To find it weird how different people's lives turn out?
cinnamonmon · 09/10/2022 18:56
I'm 26 and can't help but look at the people I went to school with and just find it so weird how differently lives pan out. We were all born in the same year, have had the same amount of time on Earth, relatively similar upbringings and yet our lives are all so different.
For example, quite a few of those I went to school with are married, homeowners or have children. In the years we've left school they have found their long-term partners, saved up enough to buy a property, have children, start careers. In the same amount of time I've not really done much... I've been to university and got a master's and started my career but I'm still on a low salary, single and can't afford to live on my own.
It's been 10 years since I left school, which is a long time, but at the same time feels like no time at all.
Am I being unreasonable?AIBU
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Dyawannafeelhowitfeels · 10/10/2022 14:11
Ohshitiveturnedintomymother · 10/10/2022 13:52
I do thanks, two actually and a post grad qualification. The majority of my friends do too. They are not that uncommon at all.
man’s no, I’m not being overly negative. I got a real sense of ‘I’ve studied and all they’ve done is settle down so why is my life worse?’ from the op
So you’re using your anecdotal evidence to dismiss actual statistics of people who have Masters degrees? They’re objectively not common.
OP literally said In the same amount of time I've not really done much … and you think that she’s looking down on people who settle down? Ridiculous.
@cinnamonmon Comparison is indeed the thief of joy. You don’t have to do everything at the same time as everyone else. I imagine you’re working in your dream career, have qualifications that you’ll always have… there’s time to find a nice partner etc and have kids.
I love thinking about how decisions change your life. Bad ones - met abusive ex on a night out on Valentine’s Day after last minute deciding to meet up with a mate - years of abuse and therapy ensued. Always wished I stayed at home and watched SATC like I planned. My friend had a baby when she was 16 (were 32 now) and she’s just off to uni! My Nana was engaged to another man before she married my grandad… I think it’s really interesting to see how little (or big decisions) can change the course of your life!
talknomore · 10/10/2022 14:21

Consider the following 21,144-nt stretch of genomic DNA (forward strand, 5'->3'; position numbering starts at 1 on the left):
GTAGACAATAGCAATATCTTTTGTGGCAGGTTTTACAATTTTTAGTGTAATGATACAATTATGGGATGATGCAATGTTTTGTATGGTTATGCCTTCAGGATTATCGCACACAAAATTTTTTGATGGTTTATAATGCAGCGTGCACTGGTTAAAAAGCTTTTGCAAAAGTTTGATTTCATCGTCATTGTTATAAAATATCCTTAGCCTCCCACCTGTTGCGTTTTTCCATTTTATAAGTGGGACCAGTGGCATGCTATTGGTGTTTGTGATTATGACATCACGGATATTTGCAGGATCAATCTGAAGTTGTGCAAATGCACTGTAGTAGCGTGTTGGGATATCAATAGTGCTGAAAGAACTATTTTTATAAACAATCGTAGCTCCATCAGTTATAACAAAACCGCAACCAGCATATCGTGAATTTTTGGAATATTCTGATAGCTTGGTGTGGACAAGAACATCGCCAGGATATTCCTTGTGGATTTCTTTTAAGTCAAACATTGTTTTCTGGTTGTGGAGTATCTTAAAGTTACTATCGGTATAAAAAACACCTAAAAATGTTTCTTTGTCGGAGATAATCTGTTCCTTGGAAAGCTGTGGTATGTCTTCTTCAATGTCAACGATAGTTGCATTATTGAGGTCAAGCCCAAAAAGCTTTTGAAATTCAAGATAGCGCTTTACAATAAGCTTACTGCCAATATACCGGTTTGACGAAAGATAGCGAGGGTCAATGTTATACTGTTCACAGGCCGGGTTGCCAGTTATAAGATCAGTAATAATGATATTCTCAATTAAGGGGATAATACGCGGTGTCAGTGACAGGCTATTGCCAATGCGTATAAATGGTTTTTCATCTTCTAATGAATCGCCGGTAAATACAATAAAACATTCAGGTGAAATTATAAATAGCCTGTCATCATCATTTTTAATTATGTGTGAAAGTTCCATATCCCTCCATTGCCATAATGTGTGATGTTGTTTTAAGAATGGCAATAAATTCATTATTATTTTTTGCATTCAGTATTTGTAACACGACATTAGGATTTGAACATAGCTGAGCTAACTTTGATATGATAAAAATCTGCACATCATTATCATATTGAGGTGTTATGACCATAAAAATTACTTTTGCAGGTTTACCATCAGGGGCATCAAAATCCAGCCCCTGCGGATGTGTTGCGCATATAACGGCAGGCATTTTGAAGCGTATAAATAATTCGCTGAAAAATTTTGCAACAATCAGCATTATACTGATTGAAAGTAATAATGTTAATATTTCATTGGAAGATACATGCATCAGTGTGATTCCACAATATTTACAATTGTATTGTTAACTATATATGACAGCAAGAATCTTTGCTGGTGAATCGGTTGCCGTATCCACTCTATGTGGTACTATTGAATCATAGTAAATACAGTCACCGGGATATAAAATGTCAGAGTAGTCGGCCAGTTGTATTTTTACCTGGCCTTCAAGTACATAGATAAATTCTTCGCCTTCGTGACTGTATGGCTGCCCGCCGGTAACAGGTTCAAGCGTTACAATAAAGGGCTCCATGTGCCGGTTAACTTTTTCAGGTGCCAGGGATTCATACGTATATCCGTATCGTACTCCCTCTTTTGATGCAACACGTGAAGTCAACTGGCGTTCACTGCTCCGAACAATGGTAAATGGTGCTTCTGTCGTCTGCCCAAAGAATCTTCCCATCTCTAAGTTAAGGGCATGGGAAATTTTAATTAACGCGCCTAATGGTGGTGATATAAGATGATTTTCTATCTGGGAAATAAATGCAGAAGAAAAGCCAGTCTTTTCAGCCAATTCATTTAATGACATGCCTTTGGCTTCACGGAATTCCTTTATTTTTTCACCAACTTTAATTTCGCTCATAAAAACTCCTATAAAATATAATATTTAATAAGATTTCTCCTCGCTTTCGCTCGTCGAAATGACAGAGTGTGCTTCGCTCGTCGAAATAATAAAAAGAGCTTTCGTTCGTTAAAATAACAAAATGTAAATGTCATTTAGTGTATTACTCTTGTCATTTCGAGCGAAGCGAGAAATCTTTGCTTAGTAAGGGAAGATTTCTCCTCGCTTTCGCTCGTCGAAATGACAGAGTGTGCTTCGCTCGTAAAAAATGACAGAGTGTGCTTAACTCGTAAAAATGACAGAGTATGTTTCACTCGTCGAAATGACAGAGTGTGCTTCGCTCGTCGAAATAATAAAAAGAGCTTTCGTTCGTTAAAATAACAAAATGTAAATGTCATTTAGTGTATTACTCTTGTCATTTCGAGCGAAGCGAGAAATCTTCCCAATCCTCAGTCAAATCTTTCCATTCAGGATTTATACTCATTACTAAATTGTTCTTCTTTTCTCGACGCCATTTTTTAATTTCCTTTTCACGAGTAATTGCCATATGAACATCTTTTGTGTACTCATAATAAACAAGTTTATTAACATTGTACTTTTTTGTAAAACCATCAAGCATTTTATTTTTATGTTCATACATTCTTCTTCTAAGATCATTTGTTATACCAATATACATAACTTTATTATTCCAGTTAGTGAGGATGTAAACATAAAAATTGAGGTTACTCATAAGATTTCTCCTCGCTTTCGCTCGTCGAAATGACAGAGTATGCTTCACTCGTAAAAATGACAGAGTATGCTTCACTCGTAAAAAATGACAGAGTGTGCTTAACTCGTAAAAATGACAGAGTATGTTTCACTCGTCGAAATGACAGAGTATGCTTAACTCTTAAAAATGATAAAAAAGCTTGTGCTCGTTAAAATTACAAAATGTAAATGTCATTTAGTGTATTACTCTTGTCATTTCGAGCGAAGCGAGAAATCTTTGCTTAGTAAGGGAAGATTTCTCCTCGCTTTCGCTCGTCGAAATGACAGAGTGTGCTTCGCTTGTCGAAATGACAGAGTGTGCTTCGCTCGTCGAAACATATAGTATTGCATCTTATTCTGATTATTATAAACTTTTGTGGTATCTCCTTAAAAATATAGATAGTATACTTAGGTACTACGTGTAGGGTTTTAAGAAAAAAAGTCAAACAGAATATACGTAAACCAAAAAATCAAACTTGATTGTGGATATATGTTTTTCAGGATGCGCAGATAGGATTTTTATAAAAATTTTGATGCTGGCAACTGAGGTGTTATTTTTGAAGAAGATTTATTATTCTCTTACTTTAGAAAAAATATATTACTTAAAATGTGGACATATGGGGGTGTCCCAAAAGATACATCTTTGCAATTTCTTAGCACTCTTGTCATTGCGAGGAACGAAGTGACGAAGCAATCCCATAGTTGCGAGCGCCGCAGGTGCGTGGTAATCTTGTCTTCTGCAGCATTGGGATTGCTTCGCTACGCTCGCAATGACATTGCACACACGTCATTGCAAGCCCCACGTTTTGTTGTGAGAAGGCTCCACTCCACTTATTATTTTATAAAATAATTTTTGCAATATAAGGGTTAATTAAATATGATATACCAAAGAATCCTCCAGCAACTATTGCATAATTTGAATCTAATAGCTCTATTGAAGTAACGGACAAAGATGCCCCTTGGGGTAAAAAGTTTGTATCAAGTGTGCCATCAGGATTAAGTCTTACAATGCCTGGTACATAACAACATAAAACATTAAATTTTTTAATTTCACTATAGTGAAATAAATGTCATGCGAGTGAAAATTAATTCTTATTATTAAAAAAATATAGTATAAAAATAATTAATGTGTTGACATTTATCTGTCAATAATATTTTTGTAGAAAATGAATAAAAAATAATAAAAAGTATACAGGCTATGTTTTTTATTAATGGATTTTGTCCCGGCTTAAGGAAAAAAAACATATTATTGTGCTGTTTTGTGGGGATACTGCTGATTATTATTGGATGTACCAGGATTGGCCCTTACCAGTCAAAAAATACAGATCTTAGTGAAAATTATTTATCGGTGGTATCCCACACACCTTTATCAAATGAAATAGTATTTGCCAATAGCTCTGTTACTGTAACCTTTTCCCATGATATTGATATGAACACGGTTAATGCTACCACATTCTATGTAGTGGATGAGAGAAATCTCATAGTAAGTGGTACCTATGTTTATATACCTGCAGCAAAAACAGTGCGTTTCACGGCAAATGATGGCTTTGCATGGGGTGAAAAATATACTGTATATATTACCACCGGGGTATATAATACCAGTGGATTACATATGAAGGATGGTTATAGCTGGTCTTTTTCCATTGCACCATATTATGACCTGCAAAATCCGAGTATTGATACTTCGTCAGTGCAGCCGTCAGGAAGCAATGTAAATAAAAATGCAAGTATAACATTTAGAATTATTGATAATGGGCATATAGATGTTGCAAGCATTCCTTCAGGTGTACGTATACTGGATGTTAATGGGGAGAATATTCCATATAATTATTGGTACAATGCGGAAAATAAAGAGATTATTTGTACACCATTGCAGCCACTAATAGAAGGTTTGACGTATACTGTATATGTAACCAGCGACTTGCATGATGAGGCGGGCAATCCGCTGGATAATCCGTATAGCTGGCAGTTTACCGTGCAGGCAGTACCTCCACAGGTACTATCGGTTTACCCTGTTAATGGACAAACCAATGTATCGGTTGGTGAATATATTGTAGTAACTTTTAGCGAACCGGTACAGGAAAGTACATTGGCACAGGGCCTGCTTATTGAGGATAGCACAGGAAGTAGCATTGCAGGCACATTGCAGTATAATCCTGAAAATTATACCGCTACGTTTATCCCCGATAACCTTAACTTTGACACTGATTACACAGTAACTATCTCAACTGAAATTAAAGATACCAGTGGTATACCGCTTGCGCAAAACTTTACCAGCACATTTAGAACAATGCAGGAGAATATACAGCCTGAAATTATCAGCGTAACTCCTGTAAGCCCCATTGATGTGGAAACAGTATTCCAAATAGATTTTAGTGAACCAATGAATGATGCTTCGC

I remember feeling the same at 35. My friend told me - consider yourself lucky, some of her friends at that age were burned out already with exhaustive careers and long hour jobs. there are advantages for each pace of life. You are likely to have 60 years ahead of you so definitely will be able to do what others achieved so far.
HeavensEmbroideredCloths · 10/10/2022 15:12
Wait till a few decades pass there are some awful surprises and some well just surprises.
I have had three friends die, one was only 40, she had just had her first book published. A long marriage broke down just after lockdown, that was a huge shock.
You can strive as hard as you like but we actually have far less influence than we think really.
Howappropriate · 14/10/2022 23:51
Im 43 and don't have many life lessons to impart, but I would like to share that when you are younger milestones feel really important- the big job, the marker of success, whatever that is for you. And then once you get there, its doesn't complete you in the way you thought it would. Or if feels less exciting that you expected.
So enjoy your life, have fun, and don't race to meet societies expectations. Joy and challenges come in different ways for all of us xxx
Sceptre86 · 15/10/2022 18:22
I'm 10 years older than you at 36 and have all you've described now. A good work life balance, my own home, a lovely husband and 3 kids. At your age I had been to uni, got my masters and was working full time. I couldn't have afforded house in an area I would have wanted to live in back then but I did buy a flat.
I've recently joined Facebook (I know very late) and have reconnected with a lot of friends from school, college and uni. Most did degees and have partners, not all work within those areas and not all have kids. One of my best friends at school went to uni, got married at 21 and has 4 kids. The other went to uni in another country, became a nurse she works in a specialist cancer hospital and has excelled career wise, no partner or kids. Another was so clever at school but went off the rails at college, never went to uni but now has her own cake business, lovely husband and 2 girls. Another friend was always very shy and never excelled academically but she runs her own catering business now and recently got married. I'm glad they are all happy. There were a few people that I knew who now have addiction problems and who's lives have worked out quite differently. At 16 you leave school with so much promise, it's really interesting in terms if how life experiences and the people around us impact and shape our lives.
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